Academic Tutoring


Why Do Specialized Interventions


Research has shown that for 20% of our students, reading must be taught in a systematic, sequential, direct, explicit, and multisensory way. These elements are what make up the Orton-Gillingham (OG) Approach.

MRI’s have also shown that pathways are formed in the brain that allow the student to become more fluent in reading, writing, and spelling, as a result of all these critical elements and when consistent repetition that is a part of instruction. These pathways formed also allow for the student to RETAIN the information being presented, and that MAKES All THE DIFFERENCE. What good is a program if the child will not be able to remember what was taught a week later?

How Orton-Gillingham is Implemented

is Important!

Our Intervention Specialist, Mrs. Annette Owens is an expert in implementing the Orton-Gillingham approach as an intervention for children in grades K-8 who are struggling in reading, writing and spelling. At Brain Wellness Institute, implementing interventions is different than tutoring. Often tutoring offers a “quick fix” where the child is dependent on the tutor to improve. Students will gain the success that professional interventions provide, interventions that will help fill in the gaps of missed learning skills to enable the student to be a lifelong, INDEPENDENT LEARNER. Once these skills are taught with professional efficacy, your child will no longer have to STRUGGLE THROUGH SCHOOL!

There are many programs on the market that include Orton-Gillingham elements into instruction. However, fidelity of implementation is not always guaranteed if the person instructing the student has not had proper, formalized training in using this approach. It is crucial that all of the elements of OG are implemented in a professional and systematic manner. Annette Owens is a highly trained credentialed teacher with over 30 years of classroom teaching experience.

She has a master’s degree in Special Education with an emphasis in Advanced Methodologies from Chapman University and is a certified Orton-Gillingham instructor. She has also been trained in 9-Lines of the Making Math Real program, developed by David Berg, a multisensory approach to learning math facts. Her vast knowledge and many years of teaching experience allow her to differentiate and individualize instruction in order to teach skills in the way your child learns best.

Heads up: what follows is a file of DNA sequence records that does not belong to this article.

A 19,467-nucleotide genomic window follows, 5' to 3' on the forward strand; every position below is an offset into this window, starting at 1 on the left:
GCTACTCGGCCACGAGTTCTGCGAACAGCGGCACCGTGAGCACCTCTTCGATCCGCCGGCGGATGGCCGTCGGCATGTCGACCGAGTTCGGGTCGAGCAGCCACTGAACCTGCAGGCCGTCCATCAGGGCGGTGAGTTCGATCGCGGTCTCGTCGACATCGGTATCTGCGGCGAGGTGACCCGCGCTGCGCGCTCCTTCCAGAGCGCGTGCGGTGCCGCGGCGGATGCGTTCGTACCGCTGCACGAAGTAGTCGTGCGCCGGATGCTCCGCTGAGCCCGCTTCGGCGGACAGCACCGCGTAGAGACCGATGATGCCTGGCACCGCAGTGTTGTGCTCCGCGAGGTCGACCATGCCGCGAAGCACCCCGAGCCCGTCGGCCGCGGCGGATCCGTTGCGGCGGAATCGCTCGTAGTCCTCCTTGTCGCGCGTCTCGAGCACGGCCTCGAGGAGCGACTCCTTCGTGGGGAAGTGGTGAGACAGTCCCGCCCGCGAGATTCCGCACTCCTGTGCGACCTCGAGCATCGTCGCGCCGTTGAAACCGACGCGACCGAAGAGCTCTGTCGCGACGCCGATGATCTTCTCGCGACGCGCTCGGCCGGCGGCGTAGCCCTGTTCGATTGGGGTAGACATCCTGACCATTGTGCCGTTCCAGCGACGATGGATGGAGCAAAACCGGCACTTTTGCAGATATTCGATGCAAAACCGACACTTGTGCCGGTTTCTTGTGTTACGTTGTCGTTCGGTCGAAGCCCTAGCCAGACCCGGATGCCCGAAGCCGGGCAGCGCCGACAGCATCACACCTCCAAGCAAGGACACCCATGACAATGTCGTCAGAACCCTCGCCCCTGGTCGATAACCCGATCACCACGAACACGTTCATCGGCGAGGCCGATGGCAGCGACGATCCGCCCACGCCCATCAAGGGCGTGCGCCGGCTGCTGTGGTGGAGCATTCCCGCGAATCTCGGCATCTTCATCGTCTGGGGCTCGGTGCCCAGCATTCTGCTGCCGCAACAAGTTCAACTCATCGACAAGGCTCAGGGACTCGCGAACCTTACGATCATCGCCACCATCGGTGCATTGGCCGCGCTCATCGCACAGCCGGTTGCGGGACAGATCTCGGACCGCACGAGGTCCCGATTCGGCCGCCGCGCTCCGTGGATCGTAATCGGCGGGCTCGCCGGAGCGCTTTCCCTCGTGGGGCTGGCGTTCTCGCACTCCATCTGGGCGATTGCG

The Orton-Gillingham certification is granted after a rigorous training program has been completed under the supervision of an approved Orton-Gillingham trainer, such as from The Dyslexia Training Institute (DTI). This program was developed in part by Dr. Kellie Sandman-Hurley from the University of San Diego, California, a well-known advocate for students with dyslexia, and author of The Dyslexic Advocate.

What is Dyslexia?

According to the International Dyslexic Association, “more than one in ten children in the US struggle with dyslexia or other language-based learning difference. Without appropriate intervention, struggling readers have a higher probability of not completing high school. Their dreams are dashed. Their opportunities are diminished. It doesn’t have to be this way.”

Dyslexia is a neurological learning disability characterized by difficulty with word recognition, spelling, and decoding. These difficulties often result from a phonological deficit that is unexpected compared to other cognitive abilities and effective classroom instruction.

Secondary consequences of dyslexia may include reduced reading comprehension and reduced reading experience. Studies show that dyslexics process information in a different area of the brain than non-dyslexics. Many dyslexics are of average to above average intelligence.

Dyslexia is not a sign of poor intelligence, laziness, or lack of care. It is not a disease that can be cured with pills or diets. It is not an eye problem. It is not something that people outgrow.

But… dyslexics can be taught how to learn

Many students with dyslexia can learn to read and write and develop their special talents and abilities with the right education and support. Many successful people have dyslexia, including scientists, artists, athletes, and world leaders.

Common Dyslexia Symptoms

Early clues that a child may have dyslexia include late talking, slow learning of new words, and difficulty forming words correctly. As a child starts school, the condition often becomes more apparent. Signs that a school-age child may be at risk of dyslexia include difficulty remembering or naming letters, numbers, and colors, and difficulty learning nursery rhymes or playing rhyming games.

Dyslexia symptoms in school-age children may include difficulty reading, processing and understanding information, difficulty finding the right words, difficulty remembering sequences, and difficulty seeing and hearing similarities and differences in letters and words. They may also have difficulty sounding out unfamiliar words and spelling, and may spend an unusually long time completing tasks that involve reading or writing. They may avoid activities that involve reading.

Teens and adults with dyslexia often have similar symptoms to children with dyslexia. These may include difficulty reading and writing, slow reading and writing speed, problems with spelling, and avoiding activities that involve reading. Other symptoms may include mispronouncing words, difficulty summarizing a story, and trouble learning a foreign language.

We are here to help!

If you or someone you know has a child who is struggling in reading, writing, spelling and/or math, we are here to help. We can help make the difference in a child’s life that will alleviate daily struggles that no child should have to endure. There is help, and there is hope. Please call for your FREE, 30-minute consultation with our Intervention Specialist, Mrs. Annette Owens.